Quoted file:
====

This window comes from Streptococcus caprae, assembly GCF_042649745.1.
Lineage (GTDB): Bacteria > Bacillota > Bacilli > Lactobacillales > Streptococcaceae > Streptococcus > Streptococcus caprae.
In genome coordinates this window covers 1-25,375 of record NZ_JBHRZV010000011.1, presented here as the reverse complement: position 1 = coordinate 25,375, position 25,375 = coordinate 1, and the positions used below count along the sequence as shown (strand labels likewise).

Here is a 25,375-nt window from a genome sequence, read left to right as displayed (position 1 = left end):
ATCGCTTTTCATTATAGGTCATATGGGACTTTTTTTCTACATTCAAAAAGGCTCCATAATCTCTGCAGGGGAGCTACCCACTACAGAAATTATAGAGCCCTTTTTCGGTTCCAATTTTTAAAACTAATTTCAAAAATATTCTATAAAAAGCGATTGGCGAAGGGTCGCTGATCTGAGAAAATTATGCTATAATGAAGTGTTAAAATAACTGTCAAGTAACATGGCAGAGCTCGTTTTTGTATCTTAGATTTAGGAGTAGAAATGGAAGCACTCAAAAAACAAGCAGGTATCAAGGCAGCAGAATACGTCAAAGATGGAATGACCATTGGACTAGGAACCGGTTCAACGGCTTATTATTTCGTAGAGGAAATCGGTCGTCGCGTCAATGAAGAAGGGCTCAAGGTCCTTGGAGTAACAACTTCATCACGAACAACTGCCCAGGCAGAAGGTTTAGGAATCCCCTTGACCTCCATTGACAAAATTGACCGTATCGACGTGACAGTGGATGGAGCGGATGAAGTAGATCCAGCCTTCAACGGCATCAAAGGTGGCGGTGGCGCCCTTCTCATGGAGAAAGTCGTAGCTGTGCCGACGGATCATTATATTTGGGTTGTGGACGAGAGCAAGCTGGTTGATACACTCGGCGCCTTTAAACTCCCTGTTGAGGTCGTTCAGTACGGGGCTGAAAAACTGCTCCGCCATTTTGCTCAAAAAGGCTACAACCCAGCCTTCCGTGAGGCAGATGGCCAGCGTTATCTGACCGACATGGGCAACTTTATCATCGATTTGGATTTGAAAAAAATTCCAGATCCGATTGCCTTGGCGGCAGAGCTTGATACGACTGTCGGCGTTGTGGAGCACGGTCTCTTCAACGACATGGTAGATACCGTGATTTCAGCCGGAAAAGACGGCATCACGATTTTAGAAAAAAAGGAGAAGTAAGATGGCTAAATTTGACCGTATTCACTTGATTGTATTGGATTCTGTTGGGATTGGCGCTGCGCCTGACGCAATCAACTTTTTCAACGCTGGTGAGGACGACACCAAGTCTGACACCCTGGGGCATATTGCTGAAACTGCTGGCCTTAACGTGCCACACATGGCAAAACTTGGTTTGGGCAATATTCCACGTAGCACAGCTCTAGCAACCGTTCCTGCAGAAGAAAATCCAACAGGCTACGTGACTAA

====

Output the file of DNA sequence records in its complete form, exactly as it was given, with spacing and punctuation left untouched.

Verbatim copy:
This window comes from Streptococcus caprae, assembly GCF_042649745.1.
Lineage (GTDB): Bacteria > Bacillota > Bacilli > Lactobacillales > Streptococcaceae > Streptococcus > Streptococcus caprae.
In genome coordinates this window covers 1-25,375 of record NZ_JBHRZV010000011.1, presented here as the reverse complement: position 1 = coordinate 25,375, position 25,375 = coordinate 1, and the positions used below count along the sequence as shown (strand labels likewise).

Here is a 25,375-nt window from a genome sequence, read left to right as displayed (position 1 = left end):
ATCGCTTTTCATTATAGGTCATATGGGACTTTTTTTCTACATTCAAAAAGGCTCCATAATCTCTGCAGGGGAGCTACCCACTACAGAAATTATAGAGCCCTTTTTCGGTTCCAATTTTTAAAACTAATTTCAAAAATATTCTATAAAAAGCGATTGGCGAAGGGTCGCTGATCTGAGAAAATTATGCTATAATGAAGTGTTAAAATAACTGTCAAGTAACATGGCAGAGCTCGTTTTTGTATCTTAGATTTAGGAGTAGAAATGGAAGCACTCAAAAAACAAGCAGGTATCAAGGCAGCAGAATACGTCAAAGATGGAATGACCATTGGACTAGGAACCGGTTCAACGGCTTATTATTTCGTAGAGGAAATCGGTCGTCGCGTCAATGAAGAAGGGCTCAAGGTCCTTGGAGTAACAACTTCATCACGAACAACTGCCCAGGCAGAAGGTTTAGGAATCCCCTTGACCTCCATTGACAAAATTGACCGTATCGACGTGACAGTGGATGGAGCGGATGAAGTAGATCCAGCCTTCAACGGCATCAAAGGTGGCGGTGGCGCCCTTCTCATGGAGAAAGTCGTAGCTGTGCCGACGGATCATTATATTTGGGTTGTGGACGAGAGCAAGCTGGTTGATACACTCGGCGCCTTTAAACTCCCTGTTGAGGTCGTTCAGTACGGGGCTGAAAAACTGCTCCGCCATTTTGCTCAAAAAGGCTACAACCCAGCCTTCCGTGAGGCAGATGGCCAGCGTTATCTGACCGACATGGGCAACTTTATCATCGATTTGGATTTGAAAAAAATTCCAGATCCGATTGCCTTGGCGGCAGAGCTTGATACGACTGTCGGCGTTGTGGAGCACGGTCTCTTCAACGACATGGTAGATACCGTGATTTCAGCCGGAAAAGACGGCATCACGATTTTAGAAAAAAAGGAGAAGTAAGATGGCTAAATTTGACCGTATTCACTTGATTGTATTGGATTCTGTTGGGATTGGCGCTGCGCCTGACGCAATCAACTTTTTCAACGCTGGTGAGGACGACACCAAGTCTGACACCCTGGGGCATATTGCTGAAACTGCTGGCCTTAACGTGCCACACATGGCAAAACTTGGTTTGGGCAATATTCCACGTAGCACAGCTCTAGCAACCGTTCCTGCAGAAGAAAATCCAACAGGCTACGTGACTAA